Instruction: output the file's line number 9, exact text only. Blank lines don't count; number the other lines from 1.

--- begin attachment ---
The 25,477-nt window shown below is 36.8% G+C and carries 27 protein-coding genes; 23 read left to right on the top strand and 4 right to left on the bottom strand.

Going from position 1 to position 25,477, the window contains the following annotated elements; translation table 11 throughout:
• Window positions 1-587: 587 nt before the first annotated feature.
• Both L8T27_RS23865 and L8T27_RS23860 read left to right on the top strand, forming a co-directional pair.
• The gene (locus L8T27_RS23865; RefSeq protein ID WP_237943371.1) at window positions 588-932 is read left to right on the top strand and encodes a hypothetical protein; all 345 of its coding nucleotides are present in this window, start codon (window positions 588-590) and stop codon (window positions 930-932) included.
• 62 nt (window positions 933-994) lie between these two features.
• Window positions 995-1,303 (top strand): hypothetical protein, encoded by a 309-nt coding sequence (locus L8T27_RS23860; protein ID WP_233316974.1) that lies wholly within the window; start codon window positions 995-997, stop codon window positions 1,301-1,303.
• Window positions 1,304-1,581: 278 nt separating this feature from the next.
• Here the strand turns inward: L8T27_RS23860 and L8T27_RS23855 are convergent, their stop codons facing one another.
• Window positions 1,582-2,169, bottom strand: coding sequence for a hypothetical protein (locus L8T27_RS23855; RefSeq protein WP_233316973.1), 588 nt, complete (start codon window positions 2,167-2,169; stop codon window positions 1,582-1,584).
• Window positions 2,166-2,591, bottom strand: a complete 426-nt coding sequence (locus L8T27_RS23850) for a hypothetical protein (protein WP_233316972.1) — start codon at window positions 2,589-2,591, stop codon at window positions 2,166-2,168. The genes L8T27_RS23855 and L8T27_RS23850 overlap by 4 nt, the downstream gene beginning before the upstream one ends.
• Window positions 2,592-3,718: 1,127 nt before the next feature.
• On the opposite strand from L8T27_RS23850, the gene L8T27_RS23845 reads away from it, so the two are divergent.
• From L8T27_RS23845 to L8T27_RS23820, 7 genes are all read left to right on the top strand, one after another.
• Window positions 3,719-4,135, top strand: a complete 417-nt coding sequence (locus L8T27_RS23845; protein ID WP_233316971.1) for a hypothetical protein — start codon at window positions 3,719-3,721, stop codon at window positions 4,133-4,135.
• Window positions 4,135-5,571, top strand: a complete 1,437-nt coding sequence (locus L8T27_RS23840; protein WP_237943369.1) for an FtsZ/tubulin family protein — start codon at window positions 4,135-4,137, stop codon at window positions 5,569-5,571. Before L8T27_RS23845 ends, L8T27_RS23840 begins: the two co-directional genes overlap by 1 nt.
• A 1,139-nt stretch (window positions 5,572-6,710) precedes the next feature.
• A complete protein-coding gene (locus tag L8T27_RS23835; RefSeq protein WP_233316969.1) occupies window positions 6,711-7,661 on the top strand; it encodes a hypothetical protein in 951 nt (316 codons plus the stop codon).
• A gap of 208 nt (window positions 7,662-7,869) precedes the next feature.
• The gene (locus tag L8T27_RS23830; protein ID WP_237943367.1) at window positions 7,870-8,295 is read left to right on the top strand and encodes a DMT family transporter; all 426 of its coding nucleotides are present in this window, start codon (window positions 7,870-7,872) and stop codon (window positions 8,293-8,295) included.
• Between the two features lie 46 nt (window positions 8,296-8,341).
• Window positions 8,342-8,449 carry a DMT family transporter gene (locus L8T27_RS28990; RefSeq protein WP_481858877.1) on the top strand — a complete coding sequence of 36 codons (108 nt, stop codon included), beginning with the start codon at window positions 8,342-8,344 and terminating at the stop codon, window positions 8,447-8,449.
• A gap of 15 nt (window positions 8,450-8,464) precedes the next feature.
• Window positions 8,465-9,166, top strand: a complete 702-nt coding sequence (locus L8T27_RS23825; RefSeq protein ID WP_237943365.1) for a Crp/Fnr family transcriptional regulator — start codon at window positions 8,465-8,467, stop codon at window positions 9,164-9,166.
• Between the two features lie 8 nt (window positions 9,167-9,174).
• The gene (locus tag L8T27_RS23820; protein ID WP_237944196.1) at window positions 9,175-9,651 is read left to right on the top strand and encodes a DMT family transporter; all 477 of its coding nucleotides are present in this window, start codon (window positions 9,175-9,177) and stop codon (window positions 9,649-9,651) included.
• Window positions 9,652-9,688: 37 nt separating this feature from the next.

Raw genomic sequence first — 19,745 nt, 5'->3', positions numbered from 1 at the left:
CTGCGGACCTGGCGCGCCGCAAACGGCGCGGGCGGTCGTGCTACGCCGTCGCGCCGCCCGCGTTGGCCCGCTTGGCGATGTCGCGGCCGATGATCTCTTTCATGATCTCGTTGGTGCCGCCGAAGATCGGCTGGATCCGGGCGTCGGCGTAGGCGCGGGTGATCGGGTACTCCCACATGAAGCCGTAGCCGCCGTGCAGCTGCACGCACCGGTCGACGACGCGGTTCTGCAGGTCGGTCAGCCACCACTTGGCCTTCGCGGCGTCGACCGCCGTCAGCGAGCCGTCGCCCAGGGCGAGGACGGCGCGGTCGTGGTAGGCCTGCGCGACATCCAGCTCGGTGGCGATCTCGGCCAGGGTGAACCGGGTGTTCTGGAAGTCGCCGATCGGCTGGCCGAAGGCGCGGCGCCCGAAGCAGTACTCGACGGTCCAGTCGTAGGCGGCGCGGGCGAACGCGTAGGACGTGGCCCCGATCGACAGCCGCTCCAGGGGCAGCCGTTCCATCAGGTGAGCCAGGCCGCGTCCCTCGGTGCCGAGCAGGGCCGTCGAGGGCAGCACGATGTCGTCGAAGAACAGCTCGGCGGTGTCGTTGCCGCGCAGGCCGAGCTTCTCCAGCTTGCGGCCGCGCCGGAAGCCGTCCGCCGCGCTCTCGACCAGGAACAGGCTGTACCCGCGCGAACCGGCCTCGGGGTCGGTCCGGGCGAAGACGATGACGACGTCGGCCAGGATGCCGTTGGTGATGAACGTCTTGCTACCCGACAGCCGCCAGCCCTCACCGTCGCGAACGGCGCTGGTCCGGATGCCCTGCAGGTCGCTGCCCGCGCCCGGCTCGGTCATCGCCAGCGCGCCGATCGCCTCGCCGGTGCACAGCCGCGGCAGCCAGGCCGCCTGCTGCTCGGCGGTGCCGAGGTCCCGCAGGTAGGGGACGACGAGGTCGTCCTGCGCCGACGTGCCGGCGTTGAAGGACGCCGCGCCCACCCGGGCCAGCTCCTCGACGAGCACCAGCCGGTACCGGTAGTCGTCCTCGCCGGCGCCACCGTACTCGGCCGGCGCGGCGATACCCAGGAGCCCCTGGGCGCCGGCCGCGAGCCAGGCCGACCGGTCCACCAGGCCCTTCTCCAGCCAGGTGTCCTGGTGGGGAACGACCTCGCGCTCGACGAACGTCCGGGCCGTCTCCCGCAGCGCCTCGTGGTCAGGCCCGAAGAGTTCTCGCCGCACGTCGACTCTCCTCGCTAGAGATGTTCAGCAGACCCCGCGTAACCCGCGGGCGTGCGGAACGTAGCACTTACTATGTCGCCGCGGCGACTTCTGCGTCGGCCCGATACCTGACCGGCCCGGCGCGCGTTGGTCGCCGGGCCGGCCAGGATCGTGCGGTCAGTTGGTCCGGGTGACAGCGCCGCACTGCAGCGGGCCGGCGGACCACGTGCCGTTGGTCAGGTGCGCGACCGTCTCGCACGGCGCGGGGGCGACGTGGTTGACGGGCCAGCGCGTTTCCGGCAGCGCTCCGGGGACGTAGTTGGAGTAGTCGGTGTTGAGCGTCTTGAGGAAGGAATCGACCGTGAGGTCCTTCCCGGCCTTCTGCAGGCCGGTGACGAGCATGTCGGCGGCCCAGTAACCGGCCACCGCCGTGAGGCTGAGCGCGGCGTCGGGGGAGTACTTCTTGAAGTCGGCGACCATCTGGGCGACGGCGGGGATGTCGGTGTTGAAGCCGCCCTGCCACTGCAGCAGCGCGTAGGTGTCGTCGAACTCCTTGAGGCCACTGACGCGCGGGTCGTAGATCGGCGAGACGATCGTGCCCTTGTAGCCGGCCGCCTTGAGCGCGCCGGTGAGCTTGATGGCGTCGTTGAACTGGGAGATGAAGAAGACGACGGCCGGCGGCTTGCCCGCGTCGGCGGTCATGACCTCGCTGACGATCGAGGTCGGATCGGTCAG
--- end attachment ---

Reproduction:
• Here the strand turns inward: L8T27_RS23860 and L8T27_RS23855 are convergent, their stop codons facing one another.